<a href="https://www.greenlifestylemag.com.au/blogs/leon#">The Business of Green</a>

The Business of Green

Money matters in the green world, by Leon Gettler.

Smart meters and climate change

Energy meter

Credit: Clipart

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Australia is now moving towards smart meters, with the Rudd Government announcing its $100 million Smart Grid, Smart City initiative.

Proponents of smart meters say that they will help fight climate change by giving consumers the wherewithal to reduce their electricity consumption. They can also incorporate renewable and distributed energies such as wind, solar and cogeneration.

Under the existing system, power companies send someone out to check household meters four times a year, where they can run into problems from barking dogs to meters being out of reach. Smart meter technology changes that by transmitting the information back to the company. More significantly, the smart meter will be able to read the household's use every 30 minutes.

In my column here, I argue that smart meters may well usher in massive changes in society. Most people couldn't care less about electricity, let alone fully understand it. That's why I suspect we will see companies forming to help people run smart homes that save power and reduce consumption. They will spring up alongside the utilities, pretty much in the same way as internet service providers sprang up alongside telcos.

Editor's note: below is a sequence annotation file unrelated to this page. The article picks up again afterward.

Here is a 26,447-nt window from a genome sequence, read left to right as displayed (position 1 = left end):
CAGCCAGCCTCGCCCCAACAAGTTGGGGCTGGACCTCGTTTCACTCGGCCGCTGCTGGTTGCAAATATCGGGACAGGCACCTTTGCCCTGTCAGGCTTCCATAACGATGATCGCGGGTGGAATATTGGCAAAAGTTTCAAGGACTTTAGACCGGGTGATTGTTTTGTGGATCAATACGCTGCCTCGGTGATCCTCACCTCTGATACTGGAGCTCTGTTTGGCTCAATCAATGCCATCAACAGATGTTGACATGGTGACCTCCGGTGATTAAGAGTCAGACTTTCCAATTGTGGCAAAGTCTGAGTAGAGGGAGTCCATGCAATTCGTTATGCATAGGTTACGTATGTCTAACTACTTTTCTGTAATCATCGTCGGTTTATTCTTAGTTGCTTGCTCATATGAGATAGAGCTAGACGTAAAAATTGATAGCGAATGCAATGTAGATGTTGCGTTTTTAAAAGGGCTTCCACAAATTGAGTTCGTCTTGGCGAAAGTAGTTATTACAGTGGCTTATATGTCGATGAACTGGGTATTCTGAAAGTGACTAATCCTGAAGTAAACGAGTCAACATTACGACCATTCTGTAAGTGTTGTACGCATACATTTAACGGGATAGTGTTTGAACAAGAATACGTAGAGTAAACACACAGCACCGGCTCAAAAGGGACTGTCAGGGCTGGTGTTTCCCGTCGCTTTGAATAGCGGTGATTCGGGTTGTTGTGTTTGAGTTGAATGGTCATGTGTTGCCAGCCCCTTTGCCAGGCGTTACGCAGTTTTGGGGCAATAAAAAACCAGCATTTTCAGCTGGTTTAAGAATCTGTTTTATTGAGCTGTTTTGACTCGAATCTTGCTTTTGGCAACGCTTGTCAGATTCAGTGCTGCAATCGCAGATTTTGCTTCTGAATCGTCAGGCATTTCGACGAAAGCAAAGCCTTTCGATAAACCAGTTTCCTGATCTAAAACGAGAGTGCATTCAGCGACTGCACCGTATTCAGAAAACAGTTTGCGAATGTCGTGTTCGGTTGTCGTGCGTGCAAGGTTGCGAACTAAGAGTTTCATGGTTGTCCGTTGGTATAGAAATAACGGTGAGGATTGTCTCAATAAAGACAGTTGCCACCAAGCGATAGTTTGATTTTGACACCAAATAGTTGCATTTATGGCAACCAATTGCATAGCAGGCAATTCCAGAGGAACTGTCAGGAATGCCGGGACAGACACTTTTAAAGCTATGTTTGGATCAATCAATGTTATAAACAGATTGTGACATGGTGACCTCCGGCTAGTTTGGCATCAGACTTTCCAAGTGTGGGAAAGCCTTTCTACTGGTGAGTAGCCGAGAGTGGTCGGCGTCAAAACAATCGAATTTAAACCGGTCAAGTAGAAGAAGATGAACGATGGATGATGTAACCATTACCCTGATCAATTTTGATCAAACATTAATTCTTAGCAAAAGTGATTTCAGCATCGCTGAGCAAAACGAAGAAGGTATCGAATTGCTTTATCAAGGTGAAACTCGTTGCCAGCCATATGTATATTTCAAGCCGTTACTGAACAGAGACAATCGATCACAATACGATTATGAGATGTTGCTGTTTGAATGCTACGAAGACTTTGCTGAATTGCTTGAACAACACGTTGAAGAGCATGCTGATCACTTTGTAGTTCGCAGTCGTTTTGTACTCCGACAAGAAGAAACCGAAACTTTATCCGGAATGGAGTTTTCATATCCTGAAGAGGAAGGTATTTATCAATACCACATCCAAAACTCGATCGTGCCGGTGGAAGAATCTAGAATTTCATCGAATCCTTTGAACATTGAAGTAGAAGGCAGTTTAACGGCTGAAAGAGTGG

In his book Hot Flat and Crowded, Thomas Friedman writes about smart energy grids that would use power more efficiently, turning the home into a Smart Black Box (SBB) that controls and ensures the seamless inter-operability of lighting, home alarm systems, telephones, computers, internet connections and all other devices, while telling you how much energy they use and ensuring the heating, air-conditioning units, dishwasher, dryer, refrigerator and car battery can run at lower power.

Just press the 'sleep' button on the SBB control panel when you walk out the door and all lights and appliances either switch off or go to their lowest necessary power. Alternatively, you can call your SBB from your mobile on your way home to tell the house to 'wake up'. It's a world where an electric car can charge and store energy at night. Indeed, it's no longer called a car ("The term 'car' is now considered to be so, gosh, 20th century"), it's a Rolling Energy Storage Unit (RESU) and is now a plug-in hybrid electric vehicle that can be charged at home, or at any ramp.

Still, smart meters might have some problems. Like costs, for example. They are being rolled out in Victoria and as I point out in my pieces here and here, they are going to cost consumers plenty. Also, there's no guarantee people will reduce their electricity usage, particularly when electricity is the lowest item in most household budgets.

So what do you think of smart meters? Would they be effective in reducing electricity consumption? Are you prepared to pay extra?